The Concours d’Elegance it was not.
The pride and joy of the communist auto industry was on display last weekend in Saxony, Germany, as approximately 550 vintage cars produced between 1949 and 1990 in socialist countries in Eastern Europe were displayed.
Among the “gems” of the Iron Curtain on hand were Trabants, once a mainstay on East Germany roadways, and Warburgs. (One pities the marketing executives who were tasked with putting lipstick on these pigs.)
Around 15,000 people came to the show, which has been held every four years since 2000 and is called “Damals die Renner” (loosely translatable as “They Used to Be Hot”), according to German publication Der Spiegel.
The event coincided with the 100th anniversary of the birth of Erich Honecker, the late leader of East Germany, but organizers insisted the timing was just coincidental, according to the publication.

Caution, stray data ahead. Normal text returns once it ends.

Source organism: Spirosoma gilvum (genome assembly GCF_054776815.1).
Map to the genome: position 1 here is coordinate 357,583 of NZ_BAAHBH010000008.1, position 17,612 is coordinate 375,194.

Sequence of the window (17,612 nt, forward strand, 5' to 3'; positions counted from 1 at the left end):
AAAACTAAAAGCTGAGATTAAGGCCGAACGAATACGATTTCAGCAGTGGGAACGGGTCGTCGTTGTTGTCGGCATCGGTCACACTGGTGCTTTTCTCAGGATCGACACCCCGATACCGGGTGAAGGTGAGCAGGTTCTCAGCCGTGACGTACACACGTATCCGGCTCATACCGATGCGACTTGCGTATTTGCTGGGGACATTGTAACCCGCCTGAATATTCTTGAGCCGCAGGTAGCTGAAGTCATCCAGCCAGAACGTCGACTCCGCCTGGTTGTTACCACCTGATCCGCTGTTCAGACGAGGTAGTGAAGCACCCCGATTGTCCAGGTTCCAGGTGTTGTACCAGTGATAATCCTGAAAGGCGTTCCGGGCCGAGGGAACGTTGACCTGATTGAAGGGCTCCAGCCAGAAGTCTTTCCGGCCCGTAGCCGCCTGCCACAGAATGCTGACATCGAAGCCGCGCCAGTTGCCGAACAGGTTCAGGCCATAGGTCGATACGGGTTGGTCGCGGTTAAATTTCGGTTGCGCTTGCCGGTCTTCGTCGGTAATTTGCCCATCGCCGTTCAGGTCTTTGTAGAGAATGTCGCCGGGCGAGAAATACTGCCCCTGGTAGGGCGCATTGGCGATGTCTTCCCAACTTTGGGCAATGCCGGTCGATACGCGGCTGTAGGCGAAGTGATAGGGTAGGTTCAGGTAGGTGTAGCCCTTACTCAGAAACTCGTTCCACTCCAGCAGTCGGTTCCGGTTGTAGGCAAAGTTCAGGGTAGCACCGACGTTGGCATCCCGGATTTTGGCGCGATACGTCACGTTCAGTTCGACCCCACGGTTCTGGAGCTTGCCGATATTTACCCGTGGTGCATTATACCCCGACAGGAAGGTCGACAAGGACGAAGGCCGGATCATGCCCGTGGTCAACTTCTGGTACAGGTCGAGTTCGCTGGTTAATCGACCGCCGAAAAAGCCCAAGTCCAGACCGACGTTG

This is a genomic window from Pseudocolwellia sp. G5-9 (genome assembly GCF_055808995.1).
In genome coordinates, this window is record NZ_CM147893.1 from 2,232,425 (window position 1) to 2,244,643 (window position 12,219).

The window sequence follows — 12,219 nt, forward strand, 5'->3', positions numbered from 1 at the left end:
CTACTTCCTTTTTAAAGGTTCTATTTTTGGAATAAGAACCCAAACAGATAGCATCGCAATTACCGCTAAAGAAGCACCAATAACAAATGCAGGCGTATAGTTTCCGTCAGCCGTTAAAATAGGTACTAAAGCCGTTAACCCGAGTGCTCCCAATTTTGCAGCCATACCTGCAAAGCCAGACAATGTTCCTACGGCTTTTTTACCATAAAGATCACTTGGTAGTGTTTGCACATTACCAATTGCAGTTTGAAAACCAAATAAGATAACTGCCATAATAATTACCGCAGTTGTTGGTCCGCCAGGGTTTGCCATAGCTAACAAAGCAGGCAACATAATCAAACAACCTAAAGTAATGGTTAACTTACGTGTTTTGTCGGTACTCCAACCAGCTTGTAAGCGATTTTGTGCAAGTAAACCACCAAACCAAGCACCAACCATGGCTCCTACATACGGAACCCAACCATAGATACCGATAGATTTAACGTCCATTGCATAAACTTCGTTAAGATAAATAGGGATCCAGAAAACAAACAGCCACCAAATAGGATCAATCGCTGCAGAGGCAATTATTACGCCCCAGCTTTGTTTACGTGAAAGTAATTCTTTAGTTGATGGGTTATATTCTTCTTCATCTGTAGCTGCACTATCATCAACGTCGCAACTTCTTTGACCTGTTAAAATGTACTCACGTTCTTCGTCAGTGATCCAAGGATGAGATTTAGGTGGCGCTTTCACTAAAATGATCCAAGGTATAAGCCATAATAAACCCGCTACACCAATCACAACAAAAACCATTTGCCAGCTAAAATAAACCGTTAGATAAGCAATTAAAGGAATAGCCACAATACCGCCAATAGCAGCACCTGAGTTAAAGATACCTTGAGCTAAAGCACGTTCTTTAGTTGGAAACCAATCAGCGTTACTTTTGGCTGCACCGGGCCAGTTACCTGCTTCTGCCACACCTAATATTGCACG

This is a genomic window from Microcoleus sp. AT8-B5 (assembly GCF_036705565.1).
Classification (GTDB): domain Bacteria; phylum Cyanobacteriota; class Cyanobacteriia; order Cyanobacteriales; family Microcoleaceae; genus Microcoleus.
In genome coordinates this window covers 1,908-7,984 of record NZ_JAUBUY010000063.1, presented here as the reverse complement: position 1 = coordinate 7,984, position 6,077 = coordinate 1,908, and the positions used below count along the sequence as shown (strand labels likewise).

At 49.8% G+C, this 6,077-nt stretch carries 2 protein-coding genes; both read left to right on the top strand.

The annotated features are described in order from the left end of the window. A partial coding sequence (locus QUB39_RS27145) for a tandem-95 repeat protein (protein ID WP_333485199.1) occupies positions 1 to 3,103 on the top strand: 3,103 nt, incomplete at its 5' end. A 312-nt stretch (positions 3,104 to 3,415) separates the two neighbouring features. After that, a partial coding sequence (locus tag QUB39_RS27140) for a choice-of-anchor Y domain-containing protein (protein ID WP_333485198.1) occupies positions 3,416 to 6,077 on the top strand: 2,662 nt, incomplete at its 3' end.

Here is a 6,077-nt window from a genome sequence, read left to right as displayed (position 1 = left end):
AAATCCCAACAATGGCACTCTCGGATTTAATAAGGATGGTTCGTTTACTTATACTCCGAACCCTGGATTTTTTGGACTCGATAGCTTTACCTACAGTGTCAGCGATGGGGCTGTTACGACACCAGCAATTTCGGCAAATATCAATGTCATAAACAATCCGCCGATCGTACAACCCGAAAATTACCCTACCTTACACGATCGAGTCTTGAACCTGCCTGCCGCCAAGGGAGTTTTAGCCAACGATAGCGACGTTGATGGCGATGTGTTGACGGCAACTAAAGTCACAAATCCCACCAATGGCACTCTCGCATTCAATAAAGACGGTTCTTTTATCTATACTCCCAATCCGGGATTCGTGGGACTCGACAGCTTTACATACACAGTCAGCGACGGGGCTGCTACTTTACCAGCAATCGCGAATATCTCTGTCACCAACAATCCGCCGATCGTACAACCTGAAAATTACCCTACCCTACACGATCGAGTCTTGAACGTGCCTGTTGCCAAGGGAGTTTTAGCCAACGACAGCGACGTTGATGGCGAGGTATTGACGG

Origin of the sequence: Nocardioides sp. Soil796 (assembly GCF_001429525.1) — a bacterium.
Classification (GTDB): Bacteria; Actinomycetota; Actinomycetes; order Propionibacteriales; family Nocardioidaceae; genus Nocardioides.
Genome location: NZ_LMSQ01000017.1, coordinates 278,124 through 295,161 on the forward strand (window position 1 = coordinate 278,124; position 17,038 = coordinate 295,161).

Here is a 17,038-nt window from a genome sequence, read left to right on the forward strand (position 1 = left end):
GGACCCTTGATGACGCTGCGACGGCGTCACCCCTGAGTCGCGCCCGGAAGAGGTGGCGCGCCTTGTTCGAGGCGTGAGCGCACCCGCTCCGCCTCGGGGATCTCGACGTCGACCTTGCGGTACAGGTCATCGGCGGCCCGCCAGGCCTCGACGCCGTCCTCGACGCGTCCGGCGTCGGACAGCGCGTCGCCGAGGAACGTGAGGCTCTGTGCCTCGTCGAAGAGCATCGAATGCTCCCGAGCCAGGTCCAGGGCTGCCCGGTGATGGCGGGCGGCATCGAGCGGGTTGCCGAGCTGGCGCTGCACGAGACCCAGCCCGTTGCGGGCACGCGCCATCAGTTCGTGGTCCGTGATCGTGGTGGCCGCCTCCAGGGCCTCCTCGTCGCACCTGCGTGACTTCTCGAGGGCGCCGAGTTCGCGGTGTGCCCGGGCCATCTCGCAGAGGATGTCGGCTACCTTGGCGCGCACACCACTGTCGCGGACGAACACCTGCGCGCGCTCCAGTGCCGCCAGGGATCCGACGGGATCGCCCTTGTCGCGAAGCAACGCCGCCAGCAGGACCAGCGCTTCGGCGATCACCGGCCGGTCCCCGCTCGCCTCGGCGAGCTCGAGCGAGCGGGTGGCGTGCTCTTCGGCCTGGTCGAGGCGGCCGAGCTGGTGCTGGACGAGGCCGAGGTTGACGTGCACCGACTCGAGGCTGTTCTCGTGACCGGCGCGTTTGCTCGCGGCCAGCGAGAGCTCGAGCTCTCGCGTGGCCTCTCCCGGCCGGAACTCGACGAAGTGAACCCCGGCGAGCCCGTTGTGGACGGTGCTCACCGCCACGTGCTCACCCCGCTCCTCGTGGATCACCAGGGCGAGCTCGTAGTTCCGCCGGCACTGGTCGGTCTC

“At one time, Trabant cars were a ubiquitous sight on the roads of communist East Germany,” Der Spiegel reported. “Twenty years after German reunification, the iconic rattletrap autos are becoming increasingly rare.”
Also on display were motorized bicycles, scooters, motorcycles, trucks, tractors, buses and fire trucks, along with police and government vehicles.
Der Spiegel noted that the first “Trabi,” as Trabants are sometimes known, rolled off the assembly line in the town of Zwickau in Saxony in 1957.
Trabants, which were produced until 1991 and were named by Time magazine as one of the 50 worst cars ever made, have become one of the most enduring symbols of the former East Germany.
However, once the reunification of Germany took place, the Trabant market quickly dried up and the make was discontinued.
Few lamented its demise.
No word on how many tow trucks were on hand at the event to assist with Red-era roadsters unable to make it away under their own power.
(Above: Scene from Damals die Renner, held last weekend in Saxony. Photo credit. Der Spiegel.)